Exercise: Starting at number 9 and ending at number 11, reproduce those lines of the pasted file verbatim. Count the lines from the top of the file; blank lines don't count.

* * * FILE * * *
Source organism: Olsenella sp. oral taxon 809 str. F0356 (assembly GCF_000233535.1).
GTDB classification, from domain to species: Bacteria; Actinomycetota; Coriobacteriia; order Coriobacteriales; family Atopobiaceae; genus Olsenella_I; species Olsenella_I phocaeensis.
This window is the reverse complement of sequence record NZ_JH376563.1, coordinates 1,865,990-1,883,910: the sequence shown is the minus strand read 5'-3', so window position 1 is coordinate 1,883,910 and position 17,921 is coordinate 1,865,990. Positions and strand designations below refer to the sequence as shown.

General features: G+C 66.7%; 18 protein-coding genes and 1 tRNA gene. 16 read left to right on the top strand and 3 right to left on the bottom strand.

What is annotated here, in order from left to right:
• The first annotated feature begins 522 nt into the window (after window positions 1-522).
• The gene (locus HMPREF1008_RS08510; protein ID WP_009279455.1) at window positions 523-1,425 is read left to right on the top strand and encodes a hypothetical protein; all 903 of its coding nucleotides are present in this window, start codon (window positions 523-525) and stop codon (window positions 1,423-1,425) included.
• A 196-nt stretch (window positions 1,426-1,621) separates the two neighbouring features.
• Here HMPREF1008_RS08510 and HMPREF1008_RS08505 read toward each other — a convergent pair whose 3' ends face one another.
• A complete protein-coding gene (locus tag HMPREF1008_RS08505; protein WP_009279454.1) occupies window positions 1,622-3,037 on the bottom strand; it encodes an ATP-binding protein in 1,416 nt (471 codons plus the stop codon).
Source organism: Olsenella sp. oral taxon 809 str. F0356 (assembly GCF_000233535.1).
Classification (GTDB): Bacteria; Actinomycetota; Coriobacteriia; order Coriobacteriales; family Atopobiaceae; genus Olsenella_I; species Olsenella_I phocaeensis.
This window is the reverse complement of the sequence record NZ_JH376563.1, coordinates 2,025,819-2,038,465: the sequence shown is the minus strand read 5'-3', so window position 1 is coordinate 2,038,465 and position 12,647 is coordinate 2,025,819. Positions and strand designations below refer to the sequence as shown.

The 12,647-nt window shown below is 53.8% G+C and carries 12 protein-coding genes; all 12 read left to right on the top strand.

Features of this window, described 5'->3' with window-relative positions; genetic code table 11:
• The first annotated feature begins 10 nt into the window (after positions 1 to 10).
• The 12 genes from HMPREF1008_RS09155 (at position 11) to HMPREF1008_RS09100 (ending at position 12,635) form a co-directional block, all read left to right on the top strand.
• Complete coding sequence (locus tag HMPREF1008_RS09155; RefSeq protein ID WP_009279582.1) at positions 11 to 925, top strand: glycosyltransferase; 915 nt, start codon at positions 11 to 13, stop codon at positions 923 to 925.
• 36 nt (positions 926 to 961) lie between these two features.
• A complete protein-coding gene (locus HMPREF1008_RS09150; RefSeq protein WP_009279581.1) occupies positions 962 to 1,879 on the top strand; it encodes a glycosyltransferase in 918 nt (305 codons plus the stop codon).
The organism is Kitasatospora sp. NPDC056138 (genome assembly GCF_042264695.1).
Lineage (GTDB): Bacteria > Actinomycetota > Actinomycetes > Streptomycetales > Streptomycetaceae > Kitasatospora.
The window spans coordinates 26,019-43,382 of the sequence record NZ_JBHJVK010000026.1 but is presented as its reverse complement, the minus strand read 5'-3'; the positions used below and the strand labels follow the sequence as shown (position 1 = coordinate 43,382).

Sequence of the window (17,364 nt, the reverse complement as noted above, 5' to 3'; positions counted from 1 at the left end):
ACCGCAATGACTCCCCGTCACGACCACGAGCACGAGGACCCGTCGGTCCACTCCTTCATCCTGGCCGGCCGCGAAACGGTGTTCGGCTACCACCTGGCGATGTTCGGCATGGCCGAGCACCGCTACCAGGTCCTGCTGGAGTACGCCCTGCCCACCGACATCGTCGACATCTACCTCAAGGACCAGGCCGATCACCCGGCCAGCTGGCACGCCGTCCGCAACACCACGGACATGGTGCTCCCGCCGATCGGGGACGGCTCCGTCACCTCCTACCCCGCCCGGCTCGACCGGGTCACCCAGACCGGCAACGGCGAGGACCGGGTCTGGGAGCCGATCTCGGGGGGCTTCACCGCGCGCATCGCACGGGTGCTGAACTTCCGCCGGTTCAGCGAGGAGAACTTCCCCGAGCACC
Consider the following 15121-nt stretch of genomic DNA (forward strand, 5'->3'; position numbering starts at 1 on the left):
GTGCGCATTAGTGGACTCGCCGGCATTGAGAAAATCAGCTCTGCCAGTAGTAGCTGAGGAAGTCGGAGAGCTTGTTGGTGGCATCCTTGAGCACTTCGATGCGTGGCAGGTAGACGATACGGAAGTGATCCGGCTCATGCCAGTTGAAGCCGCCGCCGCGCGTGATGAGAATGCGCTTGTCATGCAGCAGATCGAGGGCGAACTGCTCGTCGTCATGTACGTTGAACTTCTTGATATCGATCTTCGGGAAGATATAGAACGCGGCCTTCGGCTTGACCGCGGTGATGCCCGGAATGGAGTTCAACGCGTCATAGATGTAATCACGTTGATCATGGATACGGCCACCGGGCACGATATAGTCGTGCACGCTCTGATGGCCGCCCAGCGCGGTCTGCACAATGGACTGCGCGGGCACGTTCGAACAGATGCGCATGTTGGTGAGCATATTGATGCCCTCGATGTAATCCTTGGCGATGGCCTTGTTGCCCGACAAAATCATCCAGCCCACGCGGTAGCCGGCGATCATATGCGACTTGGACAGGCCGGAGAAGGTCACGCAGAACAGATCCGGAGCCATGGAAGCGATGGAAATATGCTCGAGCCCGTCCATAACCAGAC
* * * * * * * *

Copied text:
• Here HMPREF1008_RS08510 and HMPREF1008_RS08505 read toward each other — a convergent pair whose 3' ends face one another.
• A complete protein-coding gene (locus tag HMPREF1008_RS08505; protein WP_009279454.1) occupies window positions 1,622-3,037 on the bottom strand; it encodes an ATP-binding protein in 1,416 nt (471 codons plus the stop codon).
Source organism: Olsenella sp. oral taxon 809 str. F0356 (assembly GCF_000233535.1).